Tupentine essential oil has the potential to cause skin irritation and is generally avoided on children under two years of age.
Lemon Fragrance - We prefer natural aromas over synthetically-produced fragrance oils.
Final Comments ~ Back to the Ingredient List
I decided to take the ingredient list and make my own product. Instead of Camphor, I used Rosemary (Rosmarinus officinalis 1,8 ct cineol), which is 22% camphor in chemical makeup. I used Eucalyptus radiata, which is anti-infectious, antibacterial, antiviral, expectorant, and anti-inflammatory. Eucalyptus is an antimicrobial oil studied for its action against viruses and is used extensively for respiratory infections and is helpful for conjunctivitis, sinusitis and bronchitis. For the menthol, I used Peppermint, which is 38-48% menthol and is useful for many ailments and very effective for respiratory infections and asthma. Peppermint is a decongestant, anti-infectious, anti-bacterial, anti-fungal and mucolytic. I used true Thyme instead of science's altered version, thymol, and Pine essential oil in lieu of turpentine. Instead of the petrolatum, I dilute my mixture in a carrier oil like Coconut oil, which is most compatible to human skin and quickly absorbed.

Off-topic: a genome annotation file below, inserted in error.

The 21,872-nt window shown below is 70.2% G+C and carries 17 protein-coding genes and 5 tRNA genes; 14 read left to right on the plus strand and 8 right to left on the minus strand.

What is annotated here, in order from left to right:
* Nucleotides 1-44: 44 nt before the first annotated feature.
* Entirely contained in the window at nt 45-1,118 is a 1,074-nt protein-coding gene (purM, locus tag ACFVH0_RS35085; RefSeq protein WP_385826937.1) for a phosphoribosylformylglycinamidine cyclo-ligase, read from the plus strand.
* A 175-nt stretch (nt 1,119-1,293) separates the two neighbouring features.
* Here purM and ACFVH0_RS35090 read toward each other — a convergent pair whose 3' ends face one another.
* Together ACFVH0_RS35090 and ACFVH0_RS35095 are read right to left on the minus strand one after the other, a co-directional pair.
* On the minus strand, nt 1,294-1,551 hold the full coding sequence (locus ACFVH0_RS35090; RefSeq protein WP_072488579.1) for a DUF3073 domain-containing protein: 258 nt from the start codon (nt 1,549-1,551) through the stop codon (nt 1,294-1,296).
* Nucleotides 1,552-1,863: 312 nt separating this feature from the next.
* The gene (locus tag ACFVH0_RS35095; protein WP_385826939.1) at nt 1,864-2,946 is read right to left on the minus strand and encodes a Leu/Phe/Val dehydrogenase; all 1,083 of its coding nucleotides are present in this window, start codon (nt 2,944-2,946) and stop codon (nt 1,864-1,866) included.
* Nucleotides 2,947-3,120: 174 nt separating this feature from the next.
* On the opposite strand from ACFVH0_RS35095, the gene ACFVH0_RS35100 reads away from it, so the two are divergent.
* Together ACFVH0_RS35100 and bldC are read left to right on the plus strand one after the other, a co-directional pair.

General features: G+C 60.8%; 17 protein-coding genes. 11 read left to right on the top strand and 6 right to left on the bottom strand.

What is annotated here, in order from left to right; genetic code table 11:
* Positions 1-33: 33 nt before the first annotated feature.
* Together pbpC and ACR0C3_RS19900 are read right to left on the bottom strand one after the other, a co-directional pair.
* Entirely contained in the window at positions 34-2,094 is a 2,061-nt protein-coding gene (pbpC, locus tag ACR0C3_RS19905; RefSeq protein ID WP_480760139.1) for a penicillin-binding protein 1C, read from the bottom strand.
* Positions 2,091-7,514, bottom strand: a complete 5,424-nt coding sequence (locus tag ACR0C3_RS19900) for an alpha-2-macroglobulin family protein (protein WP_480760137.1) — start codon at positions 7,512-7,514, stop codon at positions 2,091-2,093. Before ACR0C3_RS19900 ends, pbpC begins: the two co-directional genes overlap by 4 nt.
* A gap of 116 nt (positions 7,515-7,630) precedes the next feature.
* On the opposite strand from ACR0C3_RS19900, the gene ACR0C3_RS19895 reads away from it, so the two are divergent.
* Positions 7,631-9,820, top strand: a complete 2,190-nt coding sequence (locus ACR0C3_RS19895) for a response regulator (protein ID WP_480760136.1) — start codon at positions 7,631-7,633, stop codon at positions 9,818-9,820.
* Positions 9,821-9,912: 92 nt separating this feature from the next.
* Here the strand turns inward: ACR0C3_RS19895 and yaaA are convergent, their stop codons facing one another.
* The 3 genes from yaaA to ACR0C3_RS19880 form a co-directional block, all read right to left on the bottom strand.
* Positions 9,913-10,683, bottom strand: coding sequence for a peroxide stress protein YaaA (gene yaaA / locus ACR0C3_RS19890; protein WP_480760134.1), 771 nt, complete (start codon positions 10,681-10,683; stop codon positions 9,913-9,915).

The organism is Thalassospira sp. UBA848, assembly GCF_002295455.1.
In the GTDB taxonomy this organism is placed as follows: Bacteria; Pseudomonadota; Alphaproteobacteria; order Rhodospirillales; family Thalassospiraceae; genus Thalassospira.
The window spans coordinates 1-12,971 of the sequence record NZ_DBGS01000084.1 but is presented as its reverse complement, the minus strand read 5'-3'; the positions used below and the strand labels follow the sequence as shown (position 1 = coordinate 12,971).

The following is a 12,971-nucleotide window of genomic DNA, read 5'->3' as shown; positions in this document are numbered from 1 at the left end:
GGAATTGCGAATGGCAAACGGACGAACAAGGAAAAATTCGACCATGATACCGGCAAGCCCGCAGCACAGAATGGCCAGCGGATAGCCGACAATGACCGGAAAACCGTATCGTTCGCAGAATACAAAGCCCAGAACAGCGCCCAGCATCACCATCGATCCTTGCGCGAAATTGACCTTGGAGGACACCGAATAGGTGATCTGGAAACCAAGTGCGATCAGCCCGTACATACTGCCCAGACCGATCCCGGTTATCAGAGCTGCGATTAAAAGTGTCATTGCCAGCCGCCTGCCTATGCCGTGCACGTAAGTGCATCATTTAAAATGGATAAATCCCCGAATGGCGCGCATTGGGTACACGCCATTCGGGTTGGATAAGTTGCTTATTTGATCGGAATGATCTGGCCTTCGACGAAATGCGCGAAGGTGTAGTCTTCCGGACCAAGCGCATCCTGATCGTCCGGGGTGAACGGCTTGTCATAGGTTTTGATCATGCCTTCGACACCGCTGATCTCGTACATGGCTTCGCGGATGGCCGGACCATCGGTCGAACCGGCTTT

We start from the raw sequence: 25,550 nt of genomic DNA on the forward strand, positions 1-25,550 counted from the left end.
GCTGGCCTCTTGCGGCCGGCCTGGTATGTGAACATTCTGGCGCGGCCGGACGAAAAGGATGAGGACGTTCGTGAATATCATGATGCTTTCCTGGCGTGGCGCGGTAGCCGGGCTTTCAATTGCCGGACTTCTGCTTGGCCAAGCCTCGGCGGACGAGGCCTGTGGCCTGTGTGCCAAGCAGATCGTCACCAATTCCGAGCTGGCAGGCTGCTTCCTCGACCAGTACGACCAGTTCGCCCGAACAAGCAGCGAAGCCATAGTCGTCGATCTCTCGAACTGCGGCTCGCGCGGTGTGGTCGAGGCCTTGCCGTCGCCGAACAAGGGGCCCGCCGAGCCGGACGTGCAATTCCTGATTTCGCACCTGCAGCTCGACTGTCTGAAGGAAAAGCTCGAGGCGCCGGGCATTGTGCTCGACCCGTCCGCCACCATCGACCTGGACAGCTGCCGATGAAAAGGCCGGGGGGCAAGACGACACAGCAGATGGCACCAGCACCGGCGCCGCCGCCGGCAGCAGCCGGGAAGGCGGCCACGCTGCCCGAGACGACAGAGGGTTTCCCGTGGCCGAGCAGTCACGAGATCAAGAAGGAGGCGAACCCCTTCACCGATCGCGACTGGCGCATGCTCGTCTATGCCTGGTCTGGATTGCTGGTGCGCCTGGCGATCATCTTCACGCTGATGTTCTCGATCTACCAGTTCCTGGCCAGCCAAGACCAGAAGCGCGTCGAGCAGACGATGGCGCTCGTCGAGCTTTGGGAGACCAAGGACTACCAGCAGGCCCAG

Vicks Ingredients / Suggested Essential Oil Ingredients:
Camphor - Rosemary ct cineol essential oil
Eucalyptus - Eucalyptus Radiata essential oil
Menthol - Peppermint essential oil
Cedarleaf oil – Cedarwood essential oil
Nutmeg – Nutmeg essential oil
Special Petrolatum – Any of these: Jojoba, Emu, Coconut, Almond, Avocado, Olive
Thymol - Thyme essential oil
Turpentine - Pine essential oil, which doesn't pose the skin irritation risk that Turpentine does.
This pure essential oil blend will be a far superior product. It can be diffused and applied topically with proper dilution to neck, chest and/or back.
In considering what to call this blend, I decided on "Mom's Remedy" in honor of all the moms who endeavor to provide the best for their children.
Tisserand, Robert; Young, Rodney, Essential Oil Safety: A Guide for Health Care Professionals, Elsevier Health Sciences UK 2nd Edition 2014.